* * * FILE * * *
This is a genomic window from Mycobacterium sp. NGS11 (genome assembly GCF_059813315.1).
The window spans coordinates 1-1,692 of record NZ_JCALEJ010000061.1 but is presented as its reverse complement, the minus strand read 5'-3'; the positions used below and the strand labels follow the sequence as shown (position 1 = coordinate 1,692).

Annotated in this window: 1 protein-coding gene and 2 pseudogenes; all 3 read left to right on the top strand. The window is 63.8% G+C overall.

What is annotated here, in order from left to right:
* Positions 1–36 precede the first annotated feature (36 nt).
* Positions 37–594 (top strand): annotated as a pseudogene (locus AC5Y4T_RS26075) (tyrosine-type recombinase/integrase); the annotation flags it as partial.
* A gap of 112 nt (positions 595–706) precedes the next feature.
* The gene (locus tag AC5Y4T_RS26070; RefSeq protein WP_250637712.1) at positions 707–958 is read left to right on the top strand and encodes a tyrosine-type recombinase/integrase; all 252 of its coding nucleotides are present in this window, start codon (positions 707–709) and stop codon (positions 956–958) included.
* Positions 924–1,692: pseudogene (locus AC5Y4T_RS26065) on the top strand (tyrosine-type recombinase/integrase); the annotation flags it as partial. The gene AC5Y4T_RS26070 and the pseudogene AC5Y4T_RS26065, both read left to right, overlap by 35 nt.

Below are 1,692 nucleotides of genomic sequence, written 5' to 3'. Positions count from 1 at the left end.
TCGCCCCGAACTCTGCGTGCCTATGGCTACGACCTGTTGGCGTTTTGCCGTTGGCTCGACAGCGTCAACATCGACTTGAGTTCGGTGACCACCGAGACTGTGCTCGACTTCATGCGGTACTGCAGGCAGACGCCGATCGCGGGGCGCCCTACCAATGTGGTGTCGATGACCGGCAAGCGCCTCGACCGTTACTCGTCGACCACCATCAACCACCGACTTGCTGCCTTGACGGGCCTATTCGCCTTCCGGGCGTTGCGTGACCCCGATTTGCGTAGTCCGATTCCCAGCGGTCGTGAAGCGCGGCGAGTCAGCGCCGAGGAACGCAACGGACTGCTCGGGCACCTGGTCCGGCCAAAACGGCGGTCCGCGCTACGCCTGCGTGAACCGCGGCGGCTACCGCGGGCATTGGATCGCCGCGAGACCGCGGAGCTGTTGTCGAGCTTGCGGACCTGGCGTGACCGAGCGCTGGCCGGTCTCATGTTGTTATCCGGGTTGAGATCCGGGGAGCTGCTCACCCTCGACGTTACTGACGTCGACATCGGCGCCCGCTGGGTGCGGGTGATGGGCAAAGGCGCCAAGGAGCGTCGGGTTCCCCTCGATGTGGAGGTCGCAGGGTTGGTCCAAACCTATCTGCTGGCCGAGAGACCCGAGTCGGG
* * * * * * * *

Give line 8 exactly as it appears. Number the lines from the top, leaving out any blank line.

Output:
* The gene (locus tag AC5Y4T_RS26070; RefSeq protein WP_250637712.1) at positions 707–958 is read left to right on the top strand and encodes a tyrosine-type recombinase/integrase; all 252 of its coding nucleotides are present in this window, start codon (positions 707–709) and stop codon (positions 956–958) included.